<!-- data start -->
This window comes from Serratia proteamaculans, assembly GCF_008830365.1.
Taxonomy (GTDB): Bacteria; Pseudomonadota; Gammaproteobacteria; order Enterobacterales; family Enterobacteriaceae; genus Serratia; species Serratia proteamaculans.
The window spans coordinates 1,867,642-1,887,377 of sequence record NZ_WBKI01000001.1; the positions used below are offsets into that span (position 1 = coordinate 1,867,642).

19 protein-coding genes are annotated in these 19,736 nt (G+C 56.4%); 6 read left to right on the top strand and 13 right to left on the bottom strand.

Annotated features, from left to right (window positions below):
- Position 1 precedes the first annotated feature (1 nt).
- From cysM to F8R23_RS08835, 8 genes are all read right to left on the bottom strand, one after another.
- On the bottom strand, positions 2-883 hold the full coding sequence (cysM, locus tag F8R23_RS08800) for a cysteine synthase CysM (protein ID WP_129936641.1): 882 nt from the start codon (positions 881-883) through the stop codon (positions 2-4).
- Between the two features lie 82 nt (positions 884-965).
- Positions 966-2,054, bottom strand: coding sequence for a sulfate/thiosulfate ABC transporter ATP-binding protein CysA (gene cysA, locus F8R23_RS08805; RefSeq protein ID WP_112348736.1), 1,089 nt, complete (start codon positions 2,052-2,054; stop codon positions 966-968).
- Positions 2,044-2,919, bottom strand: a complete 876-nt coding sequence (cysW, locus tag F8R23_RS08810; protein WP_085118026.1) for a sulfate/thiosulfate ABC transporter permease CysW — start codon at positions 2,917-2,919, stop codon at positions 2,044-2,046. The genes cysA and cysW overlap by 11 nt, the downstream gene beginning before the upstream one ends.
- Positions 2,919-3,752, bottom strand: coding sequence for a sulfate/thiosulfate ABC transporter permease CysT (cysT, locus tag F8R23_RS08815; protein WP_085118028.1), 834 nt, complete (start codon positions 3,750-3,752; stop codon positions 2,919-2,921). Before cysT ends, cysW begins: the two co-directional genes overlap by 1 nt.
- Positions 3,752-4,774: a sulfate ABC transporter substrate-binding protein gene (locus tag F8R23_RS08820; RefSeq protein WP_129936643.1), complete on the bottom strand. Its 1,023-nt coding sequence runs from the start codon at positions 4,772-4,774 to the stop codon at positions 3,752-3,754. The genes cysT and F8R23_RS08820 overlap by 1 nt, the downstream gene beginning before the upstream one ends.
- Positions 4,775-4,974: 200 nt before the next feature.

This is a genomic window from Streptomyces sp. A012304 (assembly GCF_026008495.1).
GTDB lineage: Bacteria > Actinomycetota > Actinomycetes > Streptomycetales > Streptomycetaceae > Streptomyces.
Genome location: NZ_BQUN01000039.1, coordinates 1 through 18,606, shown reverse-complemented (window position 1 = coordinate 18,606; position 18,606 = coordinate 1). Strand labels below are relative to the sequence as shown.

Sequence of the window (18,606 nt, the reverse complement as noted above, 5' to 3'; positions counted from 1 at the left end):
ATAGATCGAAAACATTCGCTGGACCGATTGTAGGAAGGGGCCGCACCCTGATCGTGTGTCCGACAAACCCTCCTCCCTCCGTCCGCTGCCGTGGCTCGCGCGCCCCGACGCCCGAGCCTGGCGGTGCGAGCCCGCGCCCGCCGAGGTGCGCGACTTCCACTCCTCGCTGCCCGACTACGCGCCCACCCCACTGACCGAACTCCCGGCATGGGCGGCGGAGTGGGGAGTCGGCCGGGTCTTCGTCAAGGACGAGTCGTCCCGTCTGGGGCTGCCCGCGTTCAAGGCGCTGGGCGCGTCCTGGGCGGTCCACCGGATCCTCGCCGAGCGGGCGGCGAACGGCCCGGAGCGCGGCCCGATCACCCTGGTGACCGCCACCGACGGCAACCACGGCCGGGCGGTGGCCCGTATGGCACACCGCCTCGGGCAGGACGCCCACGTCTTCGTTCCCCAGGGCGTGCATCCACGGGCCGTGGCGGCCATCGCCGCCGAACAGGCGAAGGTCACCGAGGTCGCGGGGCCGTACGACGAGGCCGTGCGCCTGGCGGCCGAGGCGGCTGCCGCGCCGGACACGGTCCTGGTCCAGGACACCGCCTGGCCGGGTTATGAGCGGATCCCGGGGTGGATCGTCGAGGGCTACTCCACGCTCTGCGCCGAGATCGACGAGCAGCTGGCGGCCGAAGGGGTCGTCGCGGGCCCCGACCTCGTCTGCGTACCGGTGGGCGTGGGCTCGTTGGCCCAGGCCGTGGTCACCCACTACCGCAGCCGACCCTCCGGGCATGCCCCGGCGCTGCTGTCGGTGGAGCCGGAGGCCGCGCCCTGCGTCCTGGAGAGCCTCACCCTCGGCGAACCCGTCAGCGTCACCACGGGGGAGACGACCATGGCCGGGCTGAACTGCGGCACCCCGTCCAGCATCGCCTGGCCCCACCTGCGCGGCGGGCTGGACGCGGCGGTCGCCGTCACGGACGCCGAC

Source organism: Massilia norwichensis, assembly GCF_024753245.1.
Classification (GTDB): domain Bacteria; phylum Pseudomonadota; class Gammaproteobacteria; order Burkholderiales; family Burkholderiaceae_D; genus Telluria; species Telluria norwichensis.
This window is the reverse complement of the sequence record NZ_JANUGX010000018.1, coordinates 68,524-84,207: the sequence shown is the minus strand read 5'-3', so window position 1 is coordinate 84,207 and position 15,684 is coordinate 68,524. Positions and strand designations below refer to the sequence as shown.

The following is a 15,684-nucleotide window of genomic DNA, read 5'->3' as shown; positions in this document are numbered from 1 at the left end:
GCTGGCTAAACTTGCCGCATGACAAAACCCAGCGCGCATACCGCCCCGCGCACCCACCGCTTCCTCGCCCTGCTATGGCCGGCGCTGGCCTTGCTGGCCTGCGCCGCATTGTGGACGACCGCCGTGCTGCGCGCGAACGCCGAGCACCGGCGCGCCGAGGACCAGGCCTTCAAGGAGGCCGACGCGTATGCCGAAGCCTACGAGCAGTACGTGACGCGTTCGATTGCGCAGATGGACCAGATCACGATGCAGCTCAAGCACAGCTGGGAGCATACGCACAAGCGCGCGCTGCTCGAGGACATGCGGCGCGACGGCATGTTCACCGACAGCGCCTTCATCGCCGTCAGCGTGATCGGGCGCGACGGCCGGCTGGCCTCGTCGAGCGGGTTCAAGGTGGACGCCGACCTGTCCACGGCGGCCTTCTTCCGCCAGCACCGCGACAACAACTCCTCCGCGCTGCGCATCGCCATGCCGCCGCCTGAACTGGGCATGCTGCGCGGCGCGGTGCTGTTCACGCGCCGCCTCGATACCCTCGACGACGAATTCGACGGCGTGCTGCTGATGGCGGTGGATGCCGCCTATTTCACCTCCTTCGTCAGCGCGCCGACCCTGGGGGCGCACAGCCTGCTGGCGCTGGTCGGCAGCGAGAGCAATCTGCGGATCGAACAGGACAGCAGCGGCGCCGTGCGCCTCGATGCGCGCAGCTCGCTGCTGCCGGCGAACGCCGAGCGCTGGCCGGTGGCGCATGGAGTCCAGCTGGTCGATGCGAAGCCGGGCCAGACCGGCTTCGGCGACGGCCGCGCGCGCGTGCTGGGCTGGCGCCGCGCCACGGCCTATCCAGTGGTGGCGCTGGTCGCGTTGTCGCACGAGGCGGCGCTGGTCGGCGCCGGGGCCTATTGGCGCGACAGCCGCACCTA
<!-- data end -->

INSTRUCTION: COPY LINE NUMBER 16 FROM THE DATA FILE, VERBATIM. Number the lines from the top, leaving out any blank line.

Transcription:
GTDB lineage: Bacteria > Actinomycetota > Actinomycetes > Streptomycetales > Streptomycetaceae > Streptomyces.